“I wanted to get married at 18 and have 10 kids. That didn’t happen, and suddenly I was all ‘OK, what do I do with my life while I’m waiting for this?’ So I started [writing songs] at 19, just playing and enjoying myself.” But a burgeoning interest in worship music, coupled with the decision to convert to Catholicism in her early 20s, set a process of questioning and discernment in motion. “I didn’t know what this meant for my job, I didn’t know if it meant I could still be involved in worship music. What do I do being on the charismatic side of things?” This led her to where she is today: a highly regarded contemporary Christian artist with two albums under her belt and a third, Fortunate Fall, being released this month.
“It’s taken the last few years to get to where I am now, where I’ve built this ecumenical ministry of leading prayer in both Catholic and Protestant churches, allowing a discussion about Catholicism to be had on social networks, with fans, and with people I meet along the way,” she says. “It was something that was gradual – I just knew God was calling me to use this gift, so I just started playing everywhere I could and one thing led to another.”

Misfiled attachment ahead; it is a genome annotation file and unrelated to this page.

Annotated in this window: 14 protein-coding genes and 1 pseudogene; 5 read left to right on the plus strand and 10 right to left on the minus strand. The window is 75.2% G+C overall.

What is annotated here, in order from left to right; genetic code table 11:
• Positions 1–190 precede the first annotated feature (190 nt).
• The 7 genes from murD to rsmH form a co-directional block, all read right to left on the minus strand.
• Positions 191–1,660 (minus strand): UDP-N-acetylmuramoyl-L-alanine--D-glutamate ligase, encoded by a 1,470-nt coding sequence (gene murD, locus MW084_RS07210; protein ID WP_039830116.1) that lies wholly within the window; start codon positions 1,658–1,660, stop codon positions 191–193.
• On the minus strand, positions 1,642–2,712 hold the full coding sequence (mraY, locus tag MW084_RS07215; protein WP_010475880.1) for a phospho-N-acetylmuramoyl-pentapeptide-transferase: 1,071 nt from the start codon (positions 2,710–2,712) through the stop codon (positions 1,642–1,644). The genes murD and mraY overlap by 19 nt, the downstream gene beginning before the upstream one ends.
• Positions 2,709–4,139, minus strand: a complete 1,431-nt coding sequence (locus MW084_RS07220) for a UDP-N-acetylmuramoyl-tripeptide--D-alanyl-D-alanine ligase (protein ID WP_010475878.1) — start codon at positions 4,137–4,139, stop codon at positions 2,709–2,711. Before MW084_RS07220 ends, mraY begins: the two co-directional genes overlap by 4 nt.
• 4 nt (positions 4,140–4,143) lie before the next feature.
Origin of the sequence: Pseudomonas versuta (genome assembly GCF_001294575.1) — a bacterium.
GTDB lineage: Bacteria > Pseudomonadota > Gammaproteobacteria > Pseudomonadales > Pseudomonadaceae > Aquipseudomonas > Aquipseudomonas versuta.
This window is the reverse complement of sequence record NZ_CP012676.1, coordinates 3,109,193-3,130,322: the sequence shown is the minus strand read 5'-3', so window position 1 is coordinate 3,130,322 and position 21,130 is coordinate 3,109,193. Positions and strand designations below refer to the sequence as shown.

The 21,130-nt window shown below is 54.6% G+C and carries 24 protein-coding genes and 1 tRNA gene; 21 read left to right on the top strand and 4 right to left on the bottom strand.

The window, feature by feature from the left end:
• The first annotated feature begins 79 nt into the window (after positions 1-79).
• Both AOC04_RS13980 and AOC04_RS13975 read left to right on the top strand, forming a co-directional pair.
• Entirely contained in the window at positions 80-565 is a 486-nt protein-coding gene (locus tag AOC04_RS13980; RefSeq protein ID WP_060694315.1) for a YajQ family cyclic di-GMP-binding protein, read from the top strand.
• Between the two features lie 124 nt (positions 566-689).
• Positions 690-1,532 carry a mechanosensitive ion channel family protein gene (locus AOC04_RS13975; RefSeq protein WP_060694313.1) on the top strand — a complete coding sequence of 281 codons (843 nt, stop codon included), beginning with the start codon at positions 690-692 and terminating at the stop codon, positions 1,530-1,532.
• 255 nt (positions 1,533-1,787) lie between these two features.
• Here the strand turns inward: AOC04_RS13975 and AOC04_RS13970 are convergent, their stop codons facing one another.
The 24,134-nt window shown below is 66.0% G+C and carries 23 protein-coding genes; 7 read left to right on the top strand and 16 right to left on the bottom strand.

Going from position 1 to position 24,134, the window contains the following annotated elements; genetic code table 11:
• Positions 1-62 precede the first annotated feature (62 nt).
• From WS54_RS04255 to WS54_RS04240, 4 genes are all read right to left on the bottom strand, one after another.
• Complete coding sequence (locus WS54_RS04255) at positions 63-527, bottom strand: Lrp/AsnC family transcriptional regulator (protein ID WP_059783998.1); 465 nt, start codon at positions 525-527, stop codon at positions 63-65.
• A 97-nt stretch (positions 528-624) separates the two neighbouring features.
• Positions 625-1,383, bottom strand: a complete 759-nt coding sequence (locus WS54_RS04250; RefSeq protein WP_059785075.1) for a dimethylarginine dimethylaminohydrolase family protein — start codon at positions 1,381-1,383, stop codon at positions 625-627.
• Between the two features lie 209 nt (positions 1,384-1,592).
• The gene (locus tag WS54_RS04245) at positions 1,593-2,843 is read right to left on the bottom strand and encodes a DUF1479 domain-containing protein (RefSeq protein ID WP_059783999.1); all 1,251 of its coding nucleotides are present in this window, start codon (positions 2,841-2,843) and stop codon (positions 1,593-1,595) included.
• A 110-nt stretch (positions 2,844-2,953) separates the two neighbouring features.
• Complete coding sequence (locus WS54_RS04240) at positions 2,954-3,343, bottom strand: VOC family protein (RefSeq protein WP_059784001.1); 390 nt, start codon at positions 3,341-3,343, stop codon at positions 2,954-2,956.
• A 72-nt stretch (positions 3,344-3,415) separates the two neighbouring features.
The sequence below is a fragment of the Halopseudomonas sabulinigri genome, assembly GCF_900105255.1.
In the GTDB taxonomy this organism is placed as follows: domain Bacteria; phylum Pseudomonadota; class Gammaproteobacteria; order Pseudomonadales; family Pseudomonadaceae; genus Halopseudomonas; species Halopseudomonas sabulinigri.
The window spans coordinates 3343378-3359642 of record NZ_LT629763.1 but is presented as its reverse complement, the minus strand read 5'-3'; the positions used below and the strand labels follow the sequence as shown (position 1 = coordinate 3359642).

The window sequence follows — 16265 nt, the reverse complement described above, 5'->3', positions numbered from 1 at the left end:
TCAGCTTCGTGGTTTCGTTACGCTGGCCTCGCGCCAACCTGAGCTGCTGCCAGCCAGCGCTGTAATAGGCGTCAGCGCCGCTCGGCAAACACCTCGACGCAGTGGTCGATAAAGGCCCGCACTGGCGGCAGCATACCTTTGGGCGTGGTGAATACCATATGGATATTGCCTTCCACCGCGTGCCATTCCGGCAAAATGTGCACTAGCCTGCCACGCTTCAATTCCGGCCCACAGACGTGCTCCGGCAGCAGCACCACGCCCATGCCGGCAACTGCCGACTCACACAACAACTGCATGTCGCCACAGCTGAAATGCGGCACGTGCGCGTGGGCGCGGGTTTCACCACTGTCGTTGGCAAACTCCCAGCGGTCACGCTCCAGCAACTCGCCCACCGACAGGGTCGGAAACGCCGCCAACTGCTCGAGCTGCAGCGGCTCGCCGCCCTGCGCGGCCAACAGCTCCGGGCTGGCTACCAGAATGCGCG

Ecumenically minded and mature in her faith, Assad seems to be tailormade for the new evangelisation, and is full of praise for the new Pope: “With Pope Francis’s papacy, he is encouraging action rather than just thinking. I almost feel as if Benedict and John Paul showed us the ideas and Francis is showing us the path, and I like the idea that, within Pope Francis’s spirituality and charism, the connection between art and justice might be made: artists partnering with people to raise awareness and funds for issues in this world.”